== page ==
Syria reopens key crossings with Jordan, Israeli-controlled Golan

Syria reopens key crossings with Jordan, Israeli-controlled Golan
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Golan Heights: Closed for years due to the civil war, Syria reopened a vital border post with Jordan as well as a crossing into the Israeli-controlled Golan, as President Bashar al-Assad 's regime bolsters its control after sweeping advances against rebels.

Two white jeeps crossed into Israeli-controlled territory during a low-key ceremony to mark the reopening of the Quneitra crossing in the Golan Heights, four years after it was closed when Syrian rebels seized nearby territory.

Dozens of kilometres (miles) to the south and three years after it too was closed, a black metal border gate opened at the Nassib crossing into Jordan as police and customs officials stood nearby.

The Jordan crossing was previously a major trading route, while the remote Quneitra post is used primarily by a United Nations force which monitors a ceasefire line separating Israeli-occupied parts of the Golan Heights from Syria.

Their reopening were indications of a clear trend in Syria's civil war, with Assad's government -- backed by Russian and Iranian military support -- taking back huge swathes of land in the past year.

Also on Monday, Syrian Foreign Minister Walid Muallem said after talks in Damascus with his Iraqi counterpart Ibrahim Jaafari that the country's Albu Kamal border post with Iraq would also reopen "as soon as possible".

Even though Syria's government still controls only around half of the border crossings with its neighbours, Assad's forces have made major advances near Jordan and seized almost the entire province of Quneitra this summer.

Safe country:

Syrian businessman Hisham Falyoun, who lives in Jordan with his wife and children, was the first person to cross the border in his black Mercedes jeep.

"I wanted to be the first person to cross to show everyone that Syria is safe, Syria is back," said Falyoun, who was hoping to surprise his parents in Damascus.

The border crossing, known as Jaber on the Jordanian side and Nassib on the Syrian side, was a key trade route before Amman closed it after the post was overrun by rebels in April 2015.

In Quneitra, the reopening was the result of a deal between Israel, Syria and the United Nations.

It will allow forces from the UN Disengagement Observer Force (UNDOF), which has around 1,000 troops, to patrol the area of the crossing, after withdrawing in 2014 when Al-Qaeda-linked rebels overran the area.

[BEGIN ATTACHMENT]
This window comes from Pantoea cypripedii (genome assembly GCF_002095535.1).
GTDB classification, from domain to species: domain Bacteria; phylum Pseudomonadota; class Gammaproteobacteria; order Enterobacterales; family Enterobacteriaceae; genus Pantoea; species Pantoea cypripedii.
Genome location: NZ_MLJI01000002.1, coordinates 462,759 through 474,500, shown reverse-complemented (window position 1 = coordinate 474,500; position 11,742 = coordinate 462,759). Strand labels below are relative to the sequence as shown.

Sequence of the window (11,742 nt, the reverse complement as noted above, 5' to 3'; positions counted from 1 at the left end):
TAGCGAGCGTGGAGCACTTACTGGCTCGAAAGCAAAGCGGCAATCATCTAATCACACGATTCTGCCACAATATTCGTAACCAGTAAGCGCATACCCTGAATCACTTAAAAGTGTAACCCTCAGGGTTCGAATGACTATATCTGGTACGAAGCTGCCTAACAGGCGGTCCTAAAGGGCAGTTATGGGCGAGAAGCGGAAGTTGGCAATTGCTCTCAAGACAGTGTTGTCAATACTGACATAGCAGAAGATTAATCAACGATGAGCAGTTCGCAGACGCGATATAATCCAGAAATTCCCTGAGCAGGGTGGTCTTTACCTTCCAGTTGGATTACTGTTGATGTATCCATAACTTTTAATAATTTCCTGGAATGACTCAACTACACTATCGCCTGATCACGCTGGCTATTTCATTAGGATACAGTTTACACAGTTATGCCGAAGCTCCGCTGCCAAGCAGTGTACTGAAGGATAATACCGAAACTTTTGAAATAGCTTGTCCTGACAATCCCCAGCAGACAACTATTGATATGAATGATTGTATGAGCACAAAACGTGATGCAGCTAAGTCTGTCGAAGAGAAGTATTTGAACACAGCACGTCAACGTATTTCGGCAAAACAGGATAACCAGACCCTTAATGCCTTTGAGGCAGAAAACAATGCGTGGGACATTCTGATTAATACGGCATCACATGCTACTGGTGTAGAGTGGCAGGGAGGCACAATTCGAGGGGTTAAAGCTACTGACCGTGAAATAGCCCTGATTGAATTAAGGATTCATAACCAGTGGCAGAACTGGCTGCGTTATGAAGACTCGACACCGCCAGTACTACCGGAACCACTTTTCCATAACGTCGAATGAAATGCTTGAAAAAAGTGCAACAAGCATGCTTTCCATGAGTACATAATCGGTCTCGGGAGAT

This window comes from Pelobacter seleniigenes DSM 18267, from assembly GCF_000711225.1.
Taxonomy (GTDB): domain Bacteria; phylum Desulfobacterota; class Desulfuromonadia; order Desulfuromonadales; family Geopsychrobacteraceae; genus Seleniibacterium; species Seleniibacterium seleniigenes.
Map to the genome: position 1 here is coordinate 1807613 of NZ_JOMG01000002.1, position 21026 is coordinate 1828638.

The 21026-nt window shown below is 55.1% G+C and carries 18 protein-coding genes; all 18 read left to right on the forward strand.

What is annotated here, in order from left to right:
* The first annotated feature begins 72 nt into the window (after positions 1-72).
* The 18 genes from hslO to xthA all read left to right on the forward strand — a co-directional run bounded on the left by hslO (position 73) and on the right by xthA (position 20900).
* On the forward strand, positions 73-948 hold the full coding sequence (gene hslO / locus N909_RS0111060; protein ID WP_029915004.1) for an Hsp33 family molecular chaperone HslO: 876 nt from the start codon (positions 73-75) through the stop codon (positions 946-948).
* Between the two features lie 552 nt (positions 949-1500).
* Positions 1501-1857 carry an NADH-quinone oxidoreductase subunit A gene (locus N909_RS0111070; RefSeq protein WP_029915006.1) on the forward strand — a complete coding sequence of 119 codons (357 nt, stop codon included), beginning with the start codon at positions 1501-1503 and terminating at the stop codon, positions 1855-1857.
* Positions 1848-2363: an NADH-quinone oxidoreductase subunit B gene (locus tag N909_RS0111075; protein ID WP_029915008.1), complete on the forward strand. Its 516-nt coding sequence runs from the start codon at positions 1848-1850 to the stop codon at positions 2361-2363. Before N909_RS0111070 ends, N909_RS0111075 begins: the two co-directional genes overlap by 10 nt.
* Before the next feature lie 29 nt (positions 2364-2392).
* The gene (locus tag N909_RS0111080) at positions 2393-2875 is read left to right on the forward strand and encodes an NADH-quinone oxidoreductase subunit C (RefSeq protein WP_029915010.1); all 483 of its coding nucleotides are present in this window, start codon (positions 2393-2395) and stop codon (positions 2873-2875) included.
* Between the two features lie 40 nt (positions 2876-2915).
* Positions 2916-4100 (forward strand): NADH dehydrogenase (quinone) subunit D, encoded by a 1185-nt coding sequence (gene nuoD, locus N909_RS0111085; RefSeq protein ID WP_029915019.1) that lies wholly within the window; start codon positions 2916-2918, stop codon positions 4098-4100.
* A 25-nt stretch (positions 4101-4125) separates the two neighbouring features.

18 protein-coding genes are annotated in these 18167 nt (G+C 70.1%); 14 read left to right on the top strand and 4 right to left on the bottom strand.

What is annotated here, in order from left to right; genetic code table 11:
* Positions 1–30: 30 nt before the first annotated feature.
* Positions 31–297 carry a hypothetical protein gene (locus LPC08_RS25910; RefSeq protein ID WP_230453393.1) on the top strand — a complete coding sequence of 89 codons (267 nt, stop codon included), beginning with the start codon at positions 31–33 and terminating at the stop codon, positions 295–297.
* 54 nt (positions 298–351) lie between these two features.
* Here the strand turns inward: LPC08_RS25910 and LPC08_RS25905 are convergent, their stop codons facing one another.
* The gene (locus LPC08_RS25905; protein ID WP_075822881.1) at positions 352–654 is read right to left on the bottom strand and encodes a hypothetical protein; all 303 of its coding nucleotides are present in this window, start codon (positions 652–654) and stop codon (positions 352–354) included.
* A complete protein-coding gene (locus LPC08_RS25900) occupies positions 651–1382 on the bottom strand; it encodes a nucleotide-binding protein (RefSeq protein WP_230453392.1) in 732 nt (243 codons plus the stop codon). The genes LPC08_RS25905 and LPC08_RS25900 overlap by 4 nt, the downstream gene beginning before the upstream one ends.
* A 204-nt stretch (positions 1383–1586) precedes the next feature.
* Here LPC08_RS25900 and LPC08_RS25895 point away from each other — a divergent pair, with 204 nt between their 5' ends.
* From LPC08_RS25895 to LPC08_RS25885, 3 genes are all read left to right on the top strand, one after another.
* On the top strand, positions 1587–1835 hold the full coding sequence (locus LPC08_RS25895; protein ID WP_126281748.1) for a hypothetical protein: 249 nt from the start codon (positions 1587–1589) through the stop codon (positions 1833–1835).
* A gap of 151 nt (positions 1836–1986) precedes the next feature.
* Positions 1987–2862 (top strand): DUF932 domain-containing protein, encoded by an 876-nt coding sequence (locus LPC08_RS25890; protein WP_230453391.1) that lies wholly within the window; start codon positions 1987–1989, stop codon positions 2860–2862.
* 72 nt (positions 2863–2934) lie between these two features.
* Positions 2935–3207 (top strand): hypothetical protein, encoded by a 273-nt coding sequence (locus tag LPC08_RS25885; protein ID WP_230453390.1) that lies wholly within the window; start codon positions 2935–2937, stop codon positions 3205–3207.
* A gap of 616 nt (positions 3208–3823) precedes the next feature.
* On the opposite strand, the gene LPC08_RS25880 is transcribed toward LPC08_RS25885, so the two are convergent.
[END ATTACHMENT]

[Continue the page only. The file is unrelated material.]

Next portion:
Israel seized control of much of the Golan Heights from Syria in a 1967 war and later annexed it, in moves never recognised by the international community.

Many of the 18,0000 Druze Muslim residents of the region retained Syrian citizenship and will be able to use the crossing.

Nazeeh Ibrahim, 65, one of a handful of Golan Druze who witnessed Monday's opening, described the crossing as a "lifeline".

"We are Syrians and will remain so," he said, explaining he had family inside the country.

At first the crossing will only be open to UNDOF peacekeepers, an Israeli officer said, but is expected to be expanded to Druze residents in the coming months.

Clear address: 

Israel had supported some rebel groups in the Golan during the seven-year Syrian civil war, seeking to create a buffer zone against Iranian influence.

Last month, it ended its 'Good Neighbour' support programme for rebels in the Golan that saw thousands brought to Israel for medical treatment, as well as aid shipped across the border.

It has expressed concern that Iranian-backed groups allied to Assad, including Lebanese militant group Hezbollah, could move into the Golan, creating a threat to Israeli cities.

So far there is no Hezbollah presence near the crossing, according to the Syrian Observatory for Human Rights, and the Israeli army has said it expects the UNDOF forces to keep "hostile groups" from the region.

The United States has welcomed the reopening, saying it would "allow UN peacekeepers to step up their efforts to prevent hostilities in the Golan Heights region".

For Eyal Zisser, director of the Middle East Studies Department at Tel Aviv University, the reopening forms part of a "return to normal".

 "The border between Israel and Syria was very calm before the start of the Syrian civil war and the return to normal is very convenient for Israel," he said.

"There is no Daesh (the Islamic State organisation), no Iranians or Hezbollah, there is a clear address on the other side, that's all that Israel wants," he added.

APP/AFP

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